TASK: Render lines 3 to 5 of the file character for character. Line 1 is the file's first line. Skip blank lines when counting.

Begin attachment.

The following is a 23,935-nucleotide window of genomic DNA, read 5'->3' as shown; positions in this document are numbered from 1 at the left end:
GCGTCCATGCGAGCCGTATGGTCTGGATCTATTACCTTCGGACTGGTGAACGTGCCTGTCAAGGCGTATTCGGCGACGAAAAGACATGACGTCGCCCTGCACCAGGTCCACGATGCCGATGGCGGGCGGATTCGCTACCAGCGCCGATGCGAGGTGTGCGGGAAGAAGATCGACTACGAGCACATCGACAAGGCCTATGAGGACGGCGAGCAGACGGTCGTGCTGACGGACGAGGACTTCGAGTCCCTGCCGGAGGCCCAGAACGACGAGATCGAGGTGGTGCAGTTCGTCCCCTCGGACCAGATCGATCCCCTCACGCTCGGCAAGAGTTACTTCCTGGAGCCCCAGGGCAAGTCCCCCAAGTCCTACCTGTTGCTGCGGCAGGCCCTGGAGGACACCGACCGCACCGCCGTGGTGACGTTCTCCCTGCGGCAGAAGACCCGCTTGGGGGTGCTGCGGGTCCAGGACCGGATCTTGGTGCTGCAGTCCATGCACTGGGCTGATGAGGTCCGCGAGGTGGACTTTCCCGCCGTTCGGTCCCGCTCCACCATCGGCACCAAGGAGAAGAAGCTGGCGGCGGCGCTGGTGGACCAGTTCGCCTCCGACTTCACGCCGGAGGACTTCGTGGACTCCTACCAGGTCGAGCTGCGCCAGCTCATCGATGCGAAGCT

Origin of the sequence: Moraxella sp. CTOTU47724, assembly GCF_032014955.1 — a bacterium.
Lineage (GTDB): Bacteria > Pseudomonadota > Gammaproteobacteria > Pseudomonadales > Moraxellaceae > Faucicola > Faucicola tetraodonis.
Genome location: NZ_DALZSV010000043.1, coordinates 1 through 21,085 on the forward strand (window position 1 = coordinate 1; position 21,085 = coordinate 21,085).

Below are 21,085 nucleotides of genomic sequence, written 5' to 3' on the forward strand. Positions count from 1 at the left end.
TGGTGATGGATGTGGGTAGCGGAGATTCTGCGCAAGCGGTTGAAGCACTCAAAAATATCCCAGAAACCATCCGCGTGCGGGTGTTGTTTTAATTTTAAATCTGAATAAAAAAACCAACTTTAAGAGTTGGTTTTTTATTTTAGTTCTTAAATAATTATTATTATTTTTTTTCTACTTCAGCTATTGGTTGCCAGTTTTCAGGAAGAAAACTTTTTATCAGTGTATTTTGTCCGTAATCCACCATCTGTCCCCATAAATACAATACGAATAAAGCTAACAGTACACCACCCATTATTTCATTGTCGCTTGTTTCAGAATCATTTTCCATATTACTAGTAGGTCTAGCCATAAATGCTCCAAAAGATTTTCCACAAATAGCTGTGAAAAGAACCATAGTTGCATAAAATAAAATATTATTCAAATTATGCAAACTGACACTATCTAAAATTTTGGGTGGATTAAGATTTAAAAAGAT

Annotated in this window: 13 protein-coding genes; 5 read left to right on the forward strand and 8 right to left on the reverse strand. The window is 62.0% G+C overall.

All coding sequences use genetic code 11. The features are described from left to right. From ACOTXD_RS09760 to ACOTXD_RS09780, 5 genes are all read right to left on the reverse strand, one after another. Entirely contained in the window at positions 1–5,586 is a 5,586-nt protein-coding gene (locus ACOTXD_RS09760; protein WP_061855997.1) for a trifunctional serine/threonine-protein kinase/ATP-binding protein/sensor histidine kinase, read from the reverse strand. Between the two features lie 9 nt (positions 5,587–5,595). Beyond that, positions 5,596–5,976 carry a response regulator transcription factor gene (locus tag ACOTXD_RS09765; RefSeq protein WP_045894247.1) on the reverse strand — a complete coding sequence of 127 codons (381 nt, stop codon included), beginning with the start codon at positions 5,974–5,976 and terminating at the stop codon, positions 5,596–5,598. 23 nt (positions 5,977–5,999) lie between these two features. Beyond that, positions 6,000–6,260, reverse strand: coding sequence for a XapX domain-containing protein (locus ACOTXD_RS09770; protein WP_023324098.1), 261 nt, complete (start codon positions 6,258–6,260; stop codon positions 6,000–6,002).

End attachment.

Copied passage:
Origin of the sequence: Moraxella sp. CTOTU47724, assembly GCF_032014955.1 — a bacterium.
Lineage (GTDB): Bacteria > Pseudomonadota > Gammaproteobacteria > Pseudomonadales > Moraxellaceae > Faucicola > Faucicola tetraodonis.
Genome location: NZ_DALZSV010000043.1, coordinates 1 through 21,085 on the forward strand (window position 1 = coordinate 1; position 21,085 = coordinate 21,085).